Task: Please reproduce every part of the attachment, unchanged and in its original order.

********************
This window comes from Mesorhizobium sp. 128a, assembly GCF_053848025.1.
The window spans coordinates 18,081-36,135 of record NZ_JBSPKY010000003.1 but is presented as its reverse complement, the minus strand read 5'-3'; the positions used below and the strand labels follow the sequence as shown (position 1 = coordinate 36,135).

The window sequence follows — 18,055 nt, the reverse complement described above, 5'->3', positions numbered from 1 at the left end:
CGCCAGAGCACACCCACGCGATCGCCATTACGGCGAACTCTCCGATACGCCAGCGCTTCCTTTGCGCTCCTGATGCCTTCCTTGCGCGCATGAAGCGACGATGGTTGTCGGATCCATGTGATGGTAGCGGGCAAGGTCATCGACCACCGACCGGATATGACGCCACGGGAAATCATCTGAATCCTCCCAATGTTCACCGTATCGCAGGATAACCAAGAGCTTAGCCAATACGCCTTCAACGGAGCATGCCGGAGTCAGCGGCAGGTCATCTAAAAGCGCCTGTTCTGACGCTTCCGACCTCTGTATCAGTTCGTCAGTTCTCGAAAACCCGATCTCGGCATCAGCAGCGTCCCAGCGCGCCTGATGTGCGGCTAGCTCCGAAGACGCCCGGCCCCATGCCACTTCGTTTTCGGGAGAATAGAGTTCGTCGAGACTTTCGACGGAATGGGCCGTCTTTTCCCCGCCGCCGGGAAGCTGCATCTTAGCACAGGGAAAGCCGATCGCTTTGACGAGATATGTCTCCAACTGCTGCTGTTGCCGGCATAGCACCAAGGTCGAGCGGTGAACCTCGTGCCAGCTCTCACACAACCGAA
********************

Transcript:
This window comes from Mesorhizobium sp. 128a, assembly GCF_053848025.1.
The window spans coordinates 18,081-36,135 of record NZ_JBSPKY010000003.1 but is presented as its reverse complement, the minus strand read 5'-3'; the positions used below and the strand labels follow the sequence as shown (position 1 = coordinate 36,135).

The window sequence follows — 18,055 nt, the reverse complement described above, 5'->3', positions numbered from 1 at the left end:
CGCCAGAGCACACCCACGCGATCGCCATTACGGCGAACTCTCCGATACGCCAGCGCTTCCTTTGCGCTCCTGATGCCTTCCTTGCGCGCATGAAGCGACGATGGTTGTCGGATCCATGTGATGGTAGCGGGCAAGGTCATCGACCACCGACCGGATATGACGCCACGGGAAATCATCTGAATCCTCCCAATGTTCACCGTATCGCAGGATAACCAAGAGCTTAGCCAATACGCCTTCAACGGAGCATGCCGGAGTCAGCGGCAGGTCATCTAAAAGCGCCTGTTCTGACGCTTCCGACCTCTGTATCAGTTCGTCAGTTCTCGAAAACCCGATCTCGGCATCAGCAGCGTCCCAGCGCGCCTGATGTGCGGCTAGCTCCGAAGACGCCCGGCCCCATGCCACTTCGTTTTCGGGAGAATAGAGTTCGTCGAGACTTTCGACGGAATGGGCCGTCTTTTCCCCGCCGCCGGGAAGCTGCATCTTAGCACAGGGAAAGCCGATCGCTTTGACGAGATATGTCTCCAACTGCTGCTGTTGCCGGCATAGCACCAAGGTCGAGCGGTGAACCTCGTGCCAGCTCTCACACAACCGAA